Independent Spotlight is a continuing series on Stewart’s blog. The series revolves around independent artists and bands sending their music to Brett to review. No band is promised a positive review, and all music is reviewed honestly in an effort to better independent music.
A little over a month ago, I reviewed a selection of tracks from ‘Rain or Shine,’ an upcoming studio endeavor from the independent singer songwriter, Vince Adams. Since then, he’s released the full album which includes eight more songs. We’re going to be digging right into it here on the Independent Spotlight. Does the full album stack up to the promise of the pre-release singles? Let’s find out.
The album opens with ‘Red Brick Lipstick,’ a single that I reviewed last month. I’d like to cite my original review below, because it still stands true....
‘Red Brick Lipstick’ exhibits a few intriguing things about Vince Adams. Namely, his production is quite exceptional. He’s got a very sharp band, they’re absolutely in step with him, and the entire mix is well organized. No instrumentation feels overpowering, the vocals are mixed at a proper level, and each performance is redeeming in itself. This is an impressive accomplishment worth lauding, because quite honestly, independent music has a penchant for shoddy production and sketchy mastering jobs. If Adams recorded in a studio, it sounds like it, and if he didn’t, it’s even more impressive.
I particularly like that Adams opened the album with this song. It’s upbeat, infectiously fun, catchy, and especially well produced. This sets a strong precedent for the collection. The following track is ‘Drinking About You,’ another tune I’ve previously critiqued. It’s equally as excellent as its predecessor, and does a fine job portraying difficult emotions in a relatable soundscape.
‘Higher,’ the third track on the album, is the first exhibition of new content from Adams I’m exploring. The track is well executed, but it does fall a bit short after the two songs it follows. Adams’ music is pop rock with a contemporary singer songwriter flair. The problem with that is that it can prove formulaic if an artist gets stuck in their comfort zone. ‘Higher’ doesn’t bring anything new to the table.
The idea of being formulaic is something I think Adams may struggle with in his endeavors. As I mentioned last month, he does market himself in the vein of a “top forty country artist.” That is, by nature, somewhat predictable. As I also said last month, though - there is a place for this kind of music. It’s pick-me-up music that’s perfect for blasting out of car stereos on hot summer nights. ‘Love Is Gone’ does a nice job separating itself from ‘Higher,’ digging even deeper into some harsher emotions.
‘Rain or Shine,’ the titular tune, is another solid example of Adams’ productional prowess. Even on tracks I’m more critical of, I do acknowledge that his productions are exceptional - they're some of the cleanest, most organized events in independent music. In addition to that level of production, however, the lead single is wonderfully refreshing. Adams can write a hell of a pop song. ‘Rain or Shine’ is a showcase of that.
I’d like to share another segment of my previous interview that covers ‘Ain’t It Funny,’ the sixth track on the album. I still think it’s one of the better tunes on the record....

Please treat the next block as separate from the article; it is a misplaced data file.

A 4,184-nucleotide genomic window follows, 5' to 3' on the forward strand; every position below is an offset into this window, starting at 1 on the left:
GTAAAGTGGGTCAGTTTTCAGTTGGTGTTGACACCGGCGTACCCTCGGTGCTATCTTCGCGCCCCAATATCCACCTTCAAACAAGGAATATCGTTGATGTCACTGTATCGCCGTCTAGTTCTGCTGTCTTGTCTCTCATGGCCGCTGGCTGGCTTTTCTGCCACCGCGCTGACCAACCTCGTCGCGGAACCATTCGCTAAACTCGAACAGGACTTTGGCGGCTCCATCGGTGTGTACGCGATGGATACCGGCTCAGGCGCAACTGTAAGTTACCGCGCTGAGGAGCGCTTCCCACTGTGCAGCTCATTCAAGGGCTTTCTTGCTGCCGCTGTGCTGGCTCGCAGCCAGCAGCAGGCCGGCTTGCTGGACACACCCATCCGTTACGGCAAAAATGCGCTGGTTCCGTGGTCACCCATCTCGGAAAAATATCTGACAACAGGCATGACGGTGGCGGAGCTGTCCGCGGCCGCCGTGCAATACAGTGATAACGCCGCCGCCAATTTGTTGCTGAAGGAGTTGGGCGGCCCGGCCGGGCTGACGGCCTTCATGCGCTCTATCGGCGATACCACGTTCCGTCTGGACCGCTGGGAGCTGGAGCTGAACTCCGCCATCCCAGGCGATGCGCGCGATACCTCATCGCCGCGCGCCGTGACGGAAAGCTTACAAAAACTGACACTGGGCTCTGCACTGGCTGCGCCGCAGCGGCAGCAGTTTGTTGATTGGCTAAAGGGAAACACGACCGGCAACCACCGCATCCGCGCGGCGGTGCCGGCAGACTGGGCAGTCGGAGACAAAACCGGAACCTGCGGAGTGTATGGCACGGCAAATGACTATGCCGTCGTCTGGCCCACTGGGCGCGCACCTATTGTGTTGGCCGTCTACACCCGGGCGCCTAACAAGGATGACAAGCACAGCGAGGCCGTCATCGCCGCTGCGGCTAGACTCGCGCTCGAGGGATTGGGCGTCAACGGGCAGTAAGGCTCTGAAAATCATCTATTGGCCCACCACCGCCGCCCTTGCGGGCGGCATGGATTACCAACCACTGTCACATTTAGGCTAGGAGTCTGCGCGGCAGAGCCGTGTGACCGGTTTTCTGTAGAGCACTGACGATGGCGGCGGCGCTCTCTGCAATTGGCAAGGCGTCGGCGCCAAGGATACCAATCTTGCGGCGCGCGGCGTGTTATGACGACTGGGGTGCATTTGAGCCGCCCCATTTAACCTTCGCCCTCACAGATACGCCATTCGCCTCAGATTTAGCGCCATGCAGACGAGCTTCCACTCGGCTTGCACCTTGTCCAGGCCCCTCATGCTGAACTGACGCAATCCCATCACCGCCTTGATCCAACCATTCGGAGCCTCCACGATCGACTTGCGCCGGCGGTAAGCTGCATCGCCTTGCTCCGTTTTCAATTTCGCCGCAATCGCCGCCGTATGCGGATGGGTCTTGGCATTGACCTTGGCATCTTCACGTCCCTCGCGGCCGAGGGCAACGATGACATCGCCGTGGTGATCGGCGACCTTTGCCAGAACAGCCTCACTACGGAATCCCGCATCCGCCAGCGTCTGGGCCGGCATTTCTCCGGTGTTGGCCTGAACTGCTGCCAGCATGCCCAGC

‘Ain’t It Funny’ feels like a spiritual successor to ‘Red Brick Lipstick’ aligning closely with that happy-go-lucky pop-ified country sound. I actually think ‘Ain’t It Funny’ is a much better track for a number of reasons. First of all, its chorus hook is absolutely fantastic. It’s still not exceptional writing, but it is good pop writing. There is an art to writing catchy, likable hooks. Seriously, it’s a very difficult thing to do. I’ll definitely give Adams credit where its due in that regard.
‘Trouble’ is a very weak lyrical effort. “The trouble with trouble is that I love trouble too much.” At this point in the album, Adams does get a bit set in his ways, too, which doesn’t do tracks like ‘Trouble’ any favors. It sounds exactly like the songs that came before it. Fortunately, ‘Stay’ offers a stark contrast immediately after. I remarked last month how I thought that Adams would be accented beautifully by a more minimalistic production. ‘Stay’ delivers nicely on this, though I wish it was even more barebones.
The final three songs on the effort, ‘Drink the Water,’ ‘While You’re Here,’ and ‘I’ll Be Alright’ are a bit of a drag. They’re very low substance and as a result, they all blend into one another. This is a classic case of an album being four or five songs too long. Adams had a strong EP offering here - four or five songs. Extending it to eleven makes the album ultimately feel like it’s running in circles around the same themes and sonic explorations.
Vince Adams has the potential to be a really interesting and inviting independent artist. Right now, he’s got some killer pop hooks, great production, and equally excellent presentation. The problem, though, is that he circles through the same ideas and sounds. Furthermore, some of the music is so commercialistic, that it doesn’t feel like an earnest offering of his talent. It feels like he’s cashing in to get spun on commercial stations. I hope in the future Adams weighs substance more heavily in his work. He has the talent to make that happen. As it stands, ‘Rain or Shine’ is a peek at potential significance with a few terrific tunes.